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New owners talk breathing life back into Pompano Club, timeline for reopening

PORT NECHES — The Pompano Club is coming back — courtesy of a group of local businessmen.

The group: Lance Bradley, Bert Lamson, Jon Carona, Robby Muse and Jill Pierce — owners of the Neches River Wheelhouse — joined in and bought the former Pompano/Benton’s at 330 Twin City Highway.

Bradley, speaking from inside the newest acquisition, said he had interest in the Pompano for “many, many years” and spoke to Ed Hughes (former owner) previously about possibly acquiring the property but the timing was not right for either side, Bradley said.

“When they closed we inquired about it,” he said.

The Pompano had been around for decades, hosting banquets, dinners, club meetings, special occasions and more while outside was the pool with the iconic bridge over it.

But with 2017 came Hurricane Harvey and devastating flooding. The owners at that time decided to make some changes to the eatery, opening it to the public, tweaked the recipes a bit and changed the name to Benton’s, an old family name.

But the past year was tough and ultimately the COVID-19 pandemic factored in on the closing after 45 years in May.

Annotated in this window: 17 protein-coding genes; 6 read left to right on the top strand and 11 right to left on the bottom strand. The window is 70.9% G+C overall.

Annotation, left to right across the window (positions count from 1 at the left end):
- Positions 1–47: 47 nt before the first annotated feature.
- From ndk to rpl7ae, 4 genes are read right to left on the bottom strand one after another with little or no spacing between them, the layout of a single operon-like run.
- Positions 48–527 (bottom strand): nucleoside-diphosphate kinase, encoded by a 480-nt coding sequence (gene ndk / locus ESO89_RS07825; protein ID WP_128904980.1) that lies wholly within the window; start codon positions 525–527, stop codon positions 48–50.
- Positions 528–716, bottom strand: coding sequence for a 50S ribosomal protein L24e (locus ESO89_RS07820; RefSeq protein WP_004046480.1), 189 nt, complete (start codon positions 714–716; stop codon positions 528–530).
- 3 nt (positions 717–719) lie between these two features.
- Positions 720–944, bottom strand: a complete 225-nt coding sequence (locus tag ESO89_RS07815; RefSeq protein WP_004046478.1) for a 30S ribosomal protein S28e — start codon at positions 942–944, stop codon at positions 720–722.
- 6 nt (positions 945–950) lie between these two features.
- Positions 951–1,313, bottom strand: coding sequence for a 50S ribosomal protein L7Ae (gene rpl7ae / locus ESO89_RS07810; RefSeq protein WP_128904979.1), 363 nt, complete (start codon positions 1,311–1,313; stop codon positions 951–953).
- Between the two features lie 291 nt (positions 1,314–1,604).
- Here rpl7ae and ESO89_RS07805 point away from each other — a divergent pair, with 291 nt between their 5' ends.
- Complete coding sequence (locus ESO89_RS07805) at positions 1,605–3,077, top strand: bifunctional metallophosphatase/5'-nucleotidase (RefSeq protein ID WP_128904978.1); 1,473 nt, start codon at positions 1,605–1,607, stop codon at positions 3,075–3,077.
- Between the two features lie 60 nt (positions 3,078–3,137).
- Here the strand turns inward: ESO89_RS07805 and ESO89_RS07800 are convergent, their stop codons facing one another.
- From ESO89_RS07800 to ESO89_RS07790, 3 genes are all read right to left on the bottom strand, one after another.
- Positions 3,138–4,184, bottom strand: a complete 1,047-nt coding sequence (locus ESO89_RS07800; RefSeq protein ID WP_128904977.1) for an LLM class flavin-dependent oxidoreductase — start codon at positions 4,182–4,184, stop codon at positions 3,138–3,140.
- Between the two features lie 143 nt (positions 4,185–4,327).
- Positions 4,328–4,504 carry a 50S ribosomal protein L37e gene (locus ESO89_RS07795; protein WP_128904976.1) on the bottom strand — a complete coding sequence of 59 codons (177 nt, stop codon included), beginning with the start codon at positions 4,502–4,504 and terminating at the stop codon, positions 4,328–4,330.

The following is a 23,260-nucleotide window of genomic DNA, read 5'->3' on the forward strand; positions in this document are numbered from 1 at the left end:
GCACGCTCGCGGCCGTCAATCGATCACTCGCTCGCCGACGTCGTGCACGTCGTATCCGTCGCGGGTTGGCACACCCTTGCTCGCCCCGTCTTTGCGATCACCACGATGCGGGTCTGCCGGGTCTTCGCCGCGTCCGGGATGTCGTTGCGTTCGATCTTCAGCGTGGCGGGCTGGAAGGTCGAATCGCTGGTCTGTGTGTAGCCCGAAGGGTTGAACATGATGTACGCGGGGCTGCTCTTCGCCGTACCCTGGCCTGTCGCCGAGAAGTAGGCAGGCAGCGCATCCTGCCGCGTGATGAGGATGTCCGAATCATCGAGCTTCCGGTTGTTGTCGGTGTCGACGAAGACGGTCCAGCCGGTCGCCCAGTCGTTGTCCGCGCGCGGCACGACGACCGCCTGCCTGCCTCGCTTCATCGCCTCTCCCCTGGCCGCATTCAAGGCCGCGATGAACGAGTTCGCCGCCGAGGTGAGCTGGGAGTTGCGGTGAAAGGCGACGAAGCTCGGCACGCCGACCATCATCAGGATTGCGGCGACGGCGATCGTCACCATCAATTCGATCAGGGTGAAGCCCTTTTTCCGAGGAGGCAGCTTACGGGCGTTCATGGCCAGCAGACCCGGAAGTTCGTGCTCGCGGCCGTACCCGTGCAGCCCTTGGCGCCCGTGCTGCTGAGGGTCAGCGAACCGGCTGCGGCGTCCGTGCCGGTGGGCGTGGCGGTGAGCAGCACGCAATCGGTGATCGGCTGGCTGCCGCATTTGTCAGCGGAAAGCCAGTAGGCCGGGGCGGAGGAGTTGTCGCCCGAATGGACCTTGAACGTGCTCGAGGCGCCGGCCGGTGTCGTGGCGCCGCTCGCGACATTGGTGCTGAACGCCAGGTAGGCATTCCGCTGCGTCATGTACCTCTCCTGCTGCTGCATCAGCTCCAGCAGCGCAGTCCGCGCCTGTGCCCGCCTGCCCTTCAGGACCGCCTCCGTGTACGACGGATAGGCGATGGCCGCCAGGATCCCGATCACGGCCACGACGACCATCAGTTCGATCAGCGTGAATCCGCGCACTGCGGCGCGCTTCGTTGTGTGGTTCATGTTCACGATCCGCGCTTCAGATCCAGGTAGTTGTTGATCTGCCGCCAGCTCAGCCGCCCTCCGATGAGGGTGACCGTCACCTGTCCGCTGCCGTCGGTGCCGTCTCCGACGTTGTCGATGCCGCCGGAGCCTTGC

The future

So, now the name will go back to the Pompano Club.

“We acquired all of the rights to the name and all of the recipes,” Bradley said. “We will go back to being the Pompano Club when we reopen.”

While the new owners have only had possession of the facility for a few days, there have already applied for a liquor license, though they do not know when it will be issued.

The ideal plan would be to open for some Christmas parties, if feasible.

Bradley said he would know if this is possible within the next week and asked individuals to keep an eye out on social media and media.

“There is a definite need for a facility like this in the area,” he said.

And, whenever it is finally opened, Bradley and the new owners hope to make the Hughes family proud.

The new owners want to bring back the “business meeting,” where people dine on white tablecloth tables while they meet, Bradley said, adding there’s not many places like this around.

The general manager

Justin Wiest, general manager, is intrigued at the mystique the Pompano holds over locals.

He and his family moved to the area in 2014 and heard of this private club. Now, he’s a part of the Pompano.

“We want it to be a fine dining place with great steak and a pleasant place for weddings and anniversaries,” Wiest said. “And in summer when the pool’s open, enjoying in the sun and relaxing.”

The legacy

Bradley and Wiest have spoke about the Pompano, and Wiest has heard of happy memories of the place.

“Whatever we do, we hope to make the Hughes family pleased,” Bradley said. “This is a legacy we’re trying to carry on. They ran a smooth place for many, many years, now it’s our turn to put our twist on it.”

A lot of the Pompano will stay the same, though there are changes coming to the pool area, with the addition of a palapa. Bradley sees it as a place where customers can go after their meal to sit, maybe watch a game and relax.

Bradley hopes to have the restaurant portion open by the first of the year.